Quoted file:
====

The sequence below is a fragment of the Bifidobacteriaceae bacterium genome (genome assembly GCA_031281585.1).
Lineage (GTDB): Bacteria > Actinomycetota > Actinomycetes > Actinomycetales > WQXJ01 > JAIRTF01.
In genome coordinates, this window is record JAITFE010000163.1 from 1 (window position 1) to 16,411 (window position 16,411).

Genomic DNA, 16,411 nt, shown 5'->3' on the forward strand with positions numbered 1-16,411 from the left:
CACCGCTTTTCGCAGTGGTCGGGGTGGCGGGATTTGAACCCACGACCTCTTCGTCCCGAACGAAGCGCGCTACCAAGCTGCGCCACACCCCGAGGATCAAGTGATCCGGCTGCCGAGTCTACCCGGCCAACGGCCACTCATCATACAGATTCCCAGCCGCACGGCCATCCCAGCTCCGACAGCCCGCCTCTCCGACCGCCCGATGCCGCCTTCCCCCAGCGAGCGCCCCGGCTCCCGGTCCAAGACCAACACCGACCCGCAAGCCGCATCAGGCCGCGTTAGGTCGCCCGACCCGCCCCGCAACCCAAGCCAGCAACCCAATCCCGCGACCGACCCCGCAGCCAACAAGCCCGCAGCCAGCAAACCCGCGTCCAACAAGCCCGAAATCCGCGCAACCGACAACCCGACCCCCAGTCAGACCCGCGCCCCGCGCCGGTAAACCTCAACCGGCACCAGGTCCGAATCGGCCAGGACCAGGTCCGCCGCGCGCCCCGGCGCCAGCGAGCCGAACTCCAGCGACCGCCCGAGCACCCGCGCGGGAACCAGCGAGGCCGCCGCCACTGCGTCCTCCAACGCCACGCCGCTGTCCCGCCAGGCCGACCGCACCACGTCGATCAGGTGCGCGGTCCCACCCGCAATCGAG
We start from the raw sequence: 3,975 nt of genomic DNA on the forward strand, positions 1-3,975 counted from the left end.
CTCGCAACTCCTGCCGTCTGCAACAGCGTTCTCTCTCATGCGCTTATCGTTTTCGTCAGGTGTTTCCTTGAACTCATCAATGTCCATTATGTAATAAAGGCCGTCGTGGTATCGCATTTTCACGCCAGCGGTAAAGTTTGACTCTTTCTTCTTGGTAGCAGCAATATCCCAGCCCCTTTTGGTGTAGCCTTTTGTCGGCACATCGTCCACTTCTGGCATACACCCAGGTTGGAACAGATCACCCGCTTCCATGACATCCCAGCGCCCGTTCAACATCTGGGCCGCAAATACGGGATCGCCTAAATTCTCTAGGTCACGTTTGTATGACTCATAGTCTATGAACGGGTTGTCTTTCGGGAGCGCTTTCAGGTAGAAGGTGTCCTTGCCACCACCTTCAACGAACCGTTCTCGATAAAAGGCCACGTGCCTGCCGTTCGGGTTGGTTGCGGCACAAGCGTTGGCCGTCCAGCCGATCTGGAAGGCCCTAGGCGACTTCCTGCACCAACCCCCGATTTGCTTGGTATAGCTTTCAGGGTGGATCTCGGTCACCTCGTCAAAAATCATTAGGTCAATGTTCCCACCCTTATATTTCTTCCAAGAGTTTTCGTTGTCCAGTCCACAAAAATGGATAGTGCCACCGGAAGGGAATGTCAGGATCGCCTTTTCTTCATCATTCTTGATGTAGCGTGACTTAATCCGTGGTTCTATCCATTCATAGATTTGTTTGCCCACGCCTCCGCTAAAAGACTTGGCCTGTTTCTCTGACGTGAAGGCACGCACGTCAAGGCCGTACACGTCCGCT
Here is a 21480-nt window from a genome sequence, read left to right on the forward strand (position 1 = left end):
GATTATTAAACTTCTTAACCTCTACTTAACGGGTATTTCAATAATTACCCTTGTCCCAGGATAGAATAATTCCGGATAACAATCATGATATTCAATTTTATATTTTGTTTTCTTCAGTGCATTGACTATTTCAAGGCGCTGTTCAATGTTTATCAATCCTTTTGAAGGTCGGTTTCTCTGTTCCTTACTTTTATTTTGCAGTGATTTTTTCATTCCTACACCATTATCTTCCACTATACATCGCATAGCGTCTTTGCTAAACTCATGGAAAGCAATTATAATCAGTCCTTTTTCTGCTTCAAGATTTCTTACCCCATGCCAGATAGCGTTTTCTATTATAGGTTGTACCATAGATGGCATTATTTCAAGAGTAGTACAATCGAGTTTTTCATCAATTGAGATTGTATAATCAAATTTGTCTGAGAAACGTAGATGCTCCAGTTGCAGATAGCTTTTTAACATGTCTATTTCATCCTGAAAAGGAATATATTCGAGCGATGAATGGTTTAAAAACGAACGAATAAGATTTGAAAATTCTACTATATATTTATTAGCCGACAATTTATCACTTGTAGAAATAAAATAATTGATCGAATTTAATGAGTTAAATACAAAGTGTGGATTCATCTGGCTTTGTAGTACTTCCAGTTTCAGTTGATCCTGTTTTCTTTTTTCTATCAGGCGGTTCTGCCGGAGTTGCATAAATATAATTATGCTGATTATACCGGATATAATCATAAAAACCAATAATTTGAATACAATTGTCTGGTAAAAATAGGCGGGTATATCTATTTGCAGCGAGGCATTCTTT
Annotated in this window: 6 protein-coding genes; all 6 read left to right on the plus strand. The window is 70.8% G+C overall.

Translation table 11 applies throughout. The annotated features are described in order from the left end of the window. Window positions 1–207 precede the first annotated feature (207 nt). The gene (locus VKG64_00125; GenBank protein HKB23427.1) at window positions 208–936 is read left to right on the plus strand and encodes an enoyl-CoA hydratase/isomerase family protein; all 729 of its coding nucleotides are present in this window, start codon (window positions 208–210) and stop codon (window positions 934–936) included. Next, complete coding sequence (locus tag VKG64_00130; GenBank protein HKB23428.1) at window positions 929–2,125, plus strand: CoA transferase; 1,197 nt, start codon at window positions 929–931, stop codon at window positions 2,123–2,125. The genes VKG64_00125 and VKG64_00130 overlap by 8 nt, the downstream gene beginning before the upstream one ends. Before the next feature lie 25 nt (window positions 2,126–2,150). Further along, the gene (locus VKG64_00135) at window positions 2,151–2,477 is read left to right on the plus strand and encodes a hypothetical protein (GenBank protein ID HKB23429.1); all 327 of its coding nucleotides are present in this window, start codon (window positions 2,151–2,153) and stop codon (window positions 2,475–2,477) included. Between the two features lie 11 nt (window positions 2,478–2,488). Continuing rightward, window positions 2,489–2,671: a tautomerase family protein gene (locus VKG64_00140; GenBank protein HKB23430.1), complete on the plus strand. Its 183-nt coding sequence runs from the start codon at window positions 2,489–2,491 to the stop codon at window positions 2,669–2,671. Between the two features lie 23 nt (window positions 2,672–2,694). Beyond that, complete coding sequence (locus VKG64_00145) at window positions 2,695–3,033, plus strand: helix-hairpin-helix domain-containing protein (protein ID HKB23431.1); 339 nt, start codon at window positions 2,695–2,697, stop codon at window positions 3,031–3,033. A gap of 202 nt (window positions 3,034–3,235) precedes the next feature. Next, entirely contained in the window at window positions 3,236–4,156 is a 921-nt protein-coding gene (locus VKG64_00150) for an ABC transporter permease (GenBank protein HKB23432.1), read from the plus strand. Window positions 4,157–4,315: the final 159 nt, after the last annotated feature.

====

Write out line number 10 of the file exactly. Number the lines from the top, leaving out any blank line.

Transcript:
Annotated in this window: 6 protein-coding genes; all 6 read left to right on the plus strand. The window is 70.8% G+C overall.